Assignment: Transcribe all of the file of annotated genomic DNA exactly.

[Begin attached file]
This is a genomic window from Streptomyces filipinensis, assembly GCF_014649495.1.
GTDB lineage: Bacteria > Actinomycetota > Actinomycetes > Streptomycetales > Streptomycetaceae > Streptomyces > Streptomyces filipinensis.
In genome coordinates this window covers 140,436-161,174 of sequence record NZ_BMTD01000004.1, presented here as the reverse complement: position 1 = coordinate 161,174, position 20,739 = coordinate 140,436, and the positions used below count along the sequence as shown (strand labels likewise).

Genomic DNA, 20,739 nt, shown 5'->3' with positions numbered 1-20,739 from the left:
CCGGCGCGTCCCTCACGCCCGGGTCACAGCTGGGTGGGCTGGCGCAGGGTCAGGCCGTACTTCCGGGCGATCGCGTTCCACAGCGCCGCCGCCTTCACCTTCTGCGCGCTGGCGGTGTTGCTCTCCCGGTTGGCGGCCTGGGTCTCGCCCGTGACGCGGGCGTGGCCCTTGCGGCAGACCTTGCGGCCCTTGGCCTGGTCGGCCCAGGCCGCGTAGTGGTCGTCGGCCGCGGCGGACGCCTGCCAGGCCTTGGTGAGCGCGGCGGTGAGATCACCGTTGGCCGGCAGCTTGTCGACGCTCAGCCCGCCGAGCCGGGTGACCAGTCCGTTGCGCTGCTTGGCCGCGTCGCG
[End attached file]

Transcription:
This is a genomic window from Streptomyces filipinensis, assembly GCF_014649495.1.
GTDB lineage: Bacteria > Actinomycetota > Actinomycetes > Streptomycetales > Streptomycetaceae > Streptomyces > Streptomyces filipinensis.
In genome coordinates this window covers 140,436-161,174 of sequence record NZ_BMTD01000004.1, presented here as the reverse complement: position 1 = coordinate 161,174, position 20,739 = coordinate 140,436, and the positions used below count along the sequence as shown (strand labels likewise).

Genomic DNA, 20,739 nt, shown 5'->3' with positions numbered 1-20,739 from the left:
CCGGCGCGTCCCTCACGCCCGGGTCACAGCTGGGTGGGCTGGCGCAGGGTCAGGCCGTACTTCCGGGCGATCGCGTTCCACAGCGCCGCCGCCTTCACCTTCTGCGCGCTGGCGGTGTTGCTCTCCCGGTTGGCGGCCTGGGTCTCGCCCGTGACGCGGGCGTGGCCCTTGCGGCAGACCTTGCGGCCCTTGGCCTGGTCGGCCCAGGCCGCGTAGTGGTCGTCGGCCGCGGCGGACGCCTGCCAGGCCTTGGTGAGCGCGGCGGTGAGATCACCGTTGGCCGGCAGCTTGTCGACGCTCAGCCCGCCGAGCCGGGTGACCAGTCCGTTGCGCTGCTTGGCCGCGTCGCG